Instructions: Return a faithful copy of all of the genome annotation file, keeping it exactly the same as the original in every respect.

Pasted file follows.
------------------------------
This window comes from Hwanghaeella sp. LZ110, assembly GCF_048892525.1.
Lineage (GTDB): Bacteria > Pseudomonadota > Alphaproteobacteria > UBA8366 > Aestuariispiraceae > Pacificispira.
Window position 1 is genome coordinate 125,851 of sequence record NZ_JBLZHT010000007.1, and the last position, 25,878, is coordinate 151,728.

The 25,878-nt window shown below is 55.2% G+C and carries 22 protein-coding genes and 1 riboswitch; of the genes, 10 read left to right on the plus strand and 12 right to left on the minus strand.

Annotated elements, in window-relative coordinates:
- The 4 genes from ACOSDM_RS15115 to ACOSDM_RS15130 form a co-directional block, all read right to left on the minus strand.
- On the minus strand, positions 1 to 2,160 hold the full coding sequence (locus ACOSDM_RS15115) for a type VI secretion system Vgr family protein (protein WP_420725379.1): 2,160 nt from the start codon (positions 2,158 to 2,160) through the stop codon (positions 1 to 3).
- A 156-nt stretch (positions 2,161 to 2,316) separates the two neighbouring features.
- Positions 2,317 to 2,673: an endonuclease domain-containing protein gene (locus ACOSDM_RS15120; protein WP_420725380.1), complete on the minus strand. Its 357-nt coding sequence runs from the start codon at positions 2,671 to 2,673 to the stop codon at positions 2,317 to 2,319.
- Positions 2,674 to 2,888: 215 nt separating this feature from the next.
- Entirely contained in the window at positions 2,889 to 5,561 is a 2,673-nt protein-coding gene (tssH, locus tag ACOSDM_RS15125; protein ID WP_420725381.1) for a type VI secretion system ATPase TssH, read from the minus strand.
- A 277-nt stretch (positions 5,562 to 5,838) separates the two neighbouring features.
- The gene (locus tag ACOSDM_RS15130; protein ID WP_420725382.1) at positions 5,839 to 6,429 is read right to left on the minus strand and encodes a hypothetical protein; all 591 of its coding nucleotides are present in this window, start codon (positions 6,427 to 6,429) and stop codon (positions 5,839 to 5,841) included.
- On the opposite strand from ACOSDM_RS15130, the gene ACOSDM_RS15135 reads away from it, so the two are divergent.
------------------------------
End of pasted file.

This window comes from Hwanghaeella sp. LZ110, assembly GCF_048892525.1.
Lineage (GTDB): Bacteria > Pseudomonadota > Alphaproteobacteria > UBA8366 > Aestuariispiraceae > Pacificispira.
Window position 1 is genome coordinate 125,851 of sequence record NZ_JBLZHT010000007.1, and the last position, 25,878, is coordinate 151,728.

The 25,878-nt window shown below is 55.2% G+C and carries 22 protein-coding genes and 1 riboswitch; of the genes, 10 read left to right on the plus strand and 12 right to left on the minus strand.

Annotated elements, in window-relative coordinates:
- The 4 genes from ACOSDM_RS15115 to ACOSDM_RS15130 form a co-directional block, all read right to left on the minus strand.
- On the minus strand, positions 1 to 2,160 hold the full coding sequence (locus ACOSDM_RS15115) for a type VI secretion system Vgr family protein (protein WP_420725379.1): 2,160 nt from the start codon (positions 2,158 to 2,160) through the stop codon (positions 1 to 3).
- A 156-nt stretch (positions 2,161 to 2,316) separates the two neighbouring features.
- Positions 2,317 to 2,673: an endonuclease domain-containing protein gene (locus ACOSDM_RS15120; protein WP_420725380.1), complete on the minus strand. Its 357-nt coding sequence runs from the start codon at positions 2,671 to 2,673 to the stop codon at positions 2,317 to 2,319.
- Positions 2,674 to 2,888: 215 nt separating this feature from the next.
- Entirely contained in the window at positions 2,889 to 5,561 is a 2,673-nt protein-coding gene (tssH, locus tag ACOSDM_RS15125; protein ID WP_420725381.1) for a type VI secretion system ATPase TssH, read from the minus strand.
- A 277-nt stretch (positions 5,562 to 5,838) separates the two neighbouring features.
- The gene (locus tag ACOSDM_RS15130; protein ID WP_420725382.1) at positions 5,839 to 6,429 is read right to left on the minus strand and encodes a hypothetical protein; all 591 of its coding nucleotides are present in this window, start codon (positions 6,427 to 6,429) and stop codon (positions 5,839 to 5,841) included.
- On the opposite strand from ACOSDM_RS15130, the gene ACOSDM_RS15135 reads away from it, so the two are divergent.